- Upside remains capped by 1.4000.
- Risk-off back in vogue?
The GBP/USD pair broke its Asian consolidative mode to the upside in a bid to test the 1.4000 mark, but in vain, as the bear fought back control and pushed the rates back towards the 1.39 handle amid a turnaround in risk condition and Brexit headlines.
A senior UK official was quoted by Bloomberg, as saying that the Brexit plan is unlikely to be agreed on by the UK PM May’s Cabinet this week. The latest Brexit news adds to the selling bias seen around the pound.
Meanwhile, the cross-driven play remains the main driver behind Cable’s weakness, with the GBP/JPY cross heavily sold-off into Yen demand, as risk-off flows appear to seep back into Europe. The European equities and oil prices struggle to retain the bids while Treasury yields remain on the back amid a lack of risk appetite across the financial markets.
However, the downside stalled near 1.3920 region, despite downbeat UK house prices data, as attention shifts to the ECB non-monetary policy meeting, in which the policymakers are likely to discuss the Brexit issue.
GBP/USD levels to watch
Karen Jones, Analyst at Commerzbank, noted, “GBP/USD so far has sold off to the 1.3836 February 2016 low, which is holding. Intraday rallies will ideally struggle 1.4010/60 for an immediate downside bias to be maintained. Failure here should see a deeper sell-off back to the 1.3658 September peak. Key medium-term support is the 1.3372 2016-2018 uptrend. It recently failed at the 50% retracement of 1.4345 of the move down from the 2014 peak. This is reinforced by the 200-week moving average at 1.4373. We continue to view this as an interim top for the market and look for further weakness”.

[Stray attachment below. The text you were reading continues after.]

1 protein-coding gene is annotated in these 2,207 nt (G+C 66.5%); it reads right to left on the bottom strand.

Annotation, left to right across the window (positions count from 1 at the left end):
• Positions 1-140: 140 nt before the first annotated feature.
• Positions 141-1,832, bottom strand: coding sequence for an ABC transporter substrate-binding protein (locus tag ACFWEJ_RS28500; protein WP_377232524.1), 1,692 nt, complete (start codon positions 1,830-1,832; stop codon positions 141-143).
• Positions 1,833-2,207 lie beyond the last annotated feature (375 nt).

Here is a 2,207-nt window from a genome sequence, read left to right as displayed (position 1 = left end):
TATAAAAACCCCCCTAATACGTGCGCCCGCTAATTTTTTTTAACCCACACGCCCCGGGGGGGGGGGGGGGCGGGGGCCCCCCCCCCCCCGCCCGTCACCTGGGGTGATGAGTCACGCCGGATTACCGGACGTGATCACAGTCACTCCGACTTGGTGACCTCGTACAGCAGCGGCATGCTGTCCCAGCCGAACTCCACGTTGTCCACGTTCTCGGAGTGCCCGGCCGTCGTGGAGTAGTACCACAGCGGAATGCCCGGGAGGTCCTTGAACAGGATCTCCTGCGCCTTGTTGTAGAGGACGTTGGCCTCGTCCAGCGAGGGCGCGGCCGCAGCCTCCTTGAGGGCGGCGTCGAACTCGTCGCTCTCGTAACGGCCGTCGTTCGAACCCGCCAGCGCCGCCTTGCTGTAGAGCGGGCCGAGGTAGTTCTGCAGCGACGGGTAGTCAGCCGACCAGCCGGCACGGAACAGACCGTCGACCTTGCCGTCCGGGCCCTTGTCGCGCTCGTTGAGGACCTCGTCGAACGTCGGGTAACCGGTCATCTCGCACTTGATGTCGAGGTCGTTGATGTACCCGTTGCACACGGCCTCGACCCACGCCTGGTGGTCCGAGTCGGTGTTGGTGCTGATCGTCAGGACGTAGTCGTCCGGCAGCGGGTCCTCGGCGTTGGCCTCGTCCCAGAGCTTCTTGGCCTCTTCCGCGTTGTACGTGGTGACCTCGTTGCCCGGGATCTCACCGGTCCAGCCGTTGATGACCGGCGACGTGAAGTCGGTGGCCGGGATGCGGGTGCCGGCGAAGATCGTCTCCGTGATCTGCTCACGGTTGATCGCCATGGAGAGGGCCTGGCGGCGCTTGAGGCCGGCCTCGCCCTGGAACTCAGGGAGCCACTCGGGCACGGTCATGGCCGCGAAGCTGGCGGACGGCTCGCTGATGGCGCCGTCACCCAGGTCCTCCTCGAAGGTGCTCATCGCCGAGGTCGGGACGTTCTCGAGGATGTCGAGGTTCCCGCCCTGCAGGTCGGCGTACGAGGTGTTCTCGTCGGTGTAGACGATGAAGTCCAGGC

Information on these pages contains forward-looking statements that involve risks and uncertainties. Markets and instruments profiled on this page are for informational purposes only and should not in any way come across as a recommendation to buy or sell in these assets. You should do your own thorough research before making any investment decisions. FXStreet does not in any way guarantee that this information is free from mistakes, errors, or material misstatements. It also does not guarantee that this information is of a timely nature. Investing in Open Markets involves a great deal of risk, including the loss of all or a portion of your investment, as well as emotional distress. All risks, losses and costs associated with investing, including total loss of principal, are your responsibility. The views and opinions expressed in this article are those of the authors and do not necessarily reflect the official policy or position of FXStreet nor its advertisers. The author will not be held responsible for information that is found at the end of links posted on this page.
If not otherwise explicitly mentioned in the body of the article, at the time of writing, the author has no position in any stock mentioned in this article and no business relationship with any company mentioned. The author has not received compensation for writing this article, other than from FXStreet.
FXStreet and the author do not provide personalized recommendations. The author makes no representations as to the accuracy, completeness, or suitability of this information. FXStreet and the author will not be liable for any errors, omissions or any losses, injuries or damages arising from this information and its display or use. Errors and omissions excepted.
The author and FXStreet are not registered investment advisors and nothing in this article is intended to be investment advice.